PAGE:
Karyn Kusama’s film Destroyer highlights an ongoing trend of Australian actors working in Hollywood that are unable to disguise their accents (see 2018’s Mary Queen of Scots and anything Sam Worthington).
In an unexpected turn for the usually refined Kidman, who has in recent years continued a string of supportive mother roles a la Lion (2016) and Boy Erased (2018), Destroyer follows Erin, a detective hardened by a sting gone wrong that is thrust back into its investigation with the knowledge of its ring leader’s resurgence.
In a role which requires brutish-toughness, Destroyer sinks or swims on the performance of its lead, with Kidman’s efforts feeling more impression than dangerous, delivering most of her lines frustratingly in a whisper as if to appear as damaged.
Actors in the film come from the She’s All That (1999) school of transformation where their commitment to ugly is still presented as beautiful, with Kidman looking as if she borrowed her husband Keith Urban’s chestnut brown hair and country-star leather jacket.
The daughter-mother side-plot is unengaging and cliché; Kidman’s interactions with those from her past feeling akin to The Bride from Kill Bill (2003), with the excitement of high-strung fight sequences replaced with obnoxious, over-the-top dialogue that sees Nicole’s Kidman presumptuous actions – which puts her and her family in danger – celebrated as female empowerment.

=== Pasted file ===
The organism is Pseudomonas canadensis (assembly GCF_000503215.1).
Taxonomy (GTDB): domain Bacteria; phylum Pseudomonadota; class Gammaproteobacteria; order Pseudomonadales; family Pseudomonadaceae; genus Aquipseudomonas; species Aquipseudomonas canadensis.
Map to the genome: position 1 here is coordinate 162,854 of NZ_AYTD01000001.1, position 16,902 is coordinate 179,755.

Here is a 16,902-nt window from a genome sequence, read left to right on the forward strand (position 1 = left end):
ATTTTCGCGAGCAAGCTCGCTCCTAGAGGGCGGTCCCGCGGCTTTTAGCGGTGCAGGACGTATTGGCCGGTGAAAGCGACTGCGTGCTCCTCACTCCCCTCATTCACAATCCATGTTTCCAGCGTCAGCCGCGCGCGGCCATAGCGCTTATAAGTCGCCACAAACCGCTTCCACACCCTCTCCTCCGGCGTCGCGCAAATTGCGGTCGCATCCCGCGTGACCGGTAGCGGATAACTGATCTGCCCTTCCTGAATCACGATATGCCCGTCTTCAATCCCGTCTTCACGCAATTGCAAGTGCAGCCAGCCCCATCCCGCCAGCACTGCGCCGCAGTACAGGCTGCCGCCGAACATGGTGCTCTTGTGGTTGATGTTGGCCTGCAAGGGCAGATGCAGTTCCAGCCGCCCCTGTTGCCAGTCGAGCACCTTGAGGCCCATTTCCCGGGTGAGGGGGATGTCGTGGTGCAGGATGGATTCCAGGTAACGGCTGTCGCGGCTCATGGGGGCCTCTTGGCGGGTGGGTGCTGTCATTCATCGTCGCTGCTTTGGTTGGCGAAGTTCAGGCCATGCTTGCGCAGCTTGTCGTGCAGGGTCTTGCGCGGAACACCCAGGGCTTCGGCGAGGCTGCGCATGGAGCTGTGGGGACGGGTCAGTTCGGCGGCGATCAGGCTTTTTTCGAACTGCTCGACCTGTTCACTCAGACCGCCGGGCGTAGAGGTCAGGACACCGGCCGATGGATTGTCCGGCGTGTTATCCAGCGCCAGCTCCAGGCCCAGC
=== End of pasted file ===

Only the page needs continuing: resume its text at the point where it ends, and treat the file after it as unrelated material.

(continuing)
Destroyers’ plot is fine if not lacking anything new other than being led by a female, with Erin’s partnership with the altruistic Chris (Sebastian Stan), despite its brevity being the only relationship that works (their corroboration scenes question whether their relationship is romantic or professional and are delivered with much tenderness). The convergence of investigation and murder-mystery elements are tied up impeccably but are followed up with a predictable conclusion that is embellished with existential elements that feel belonging to another film.
A hardened LA crime-drama, Destroyer is sold on the premise of a gritty Nicole Kidman performance, which to the irony of the title of the film, requires fixing.
Nicole Kidman stated that she got the flu during filming, but powered through and tried to use it in her performance. For the final scene in the movie with her character’s daughter, Kidman said she was so sick while filming she could “barely stand.”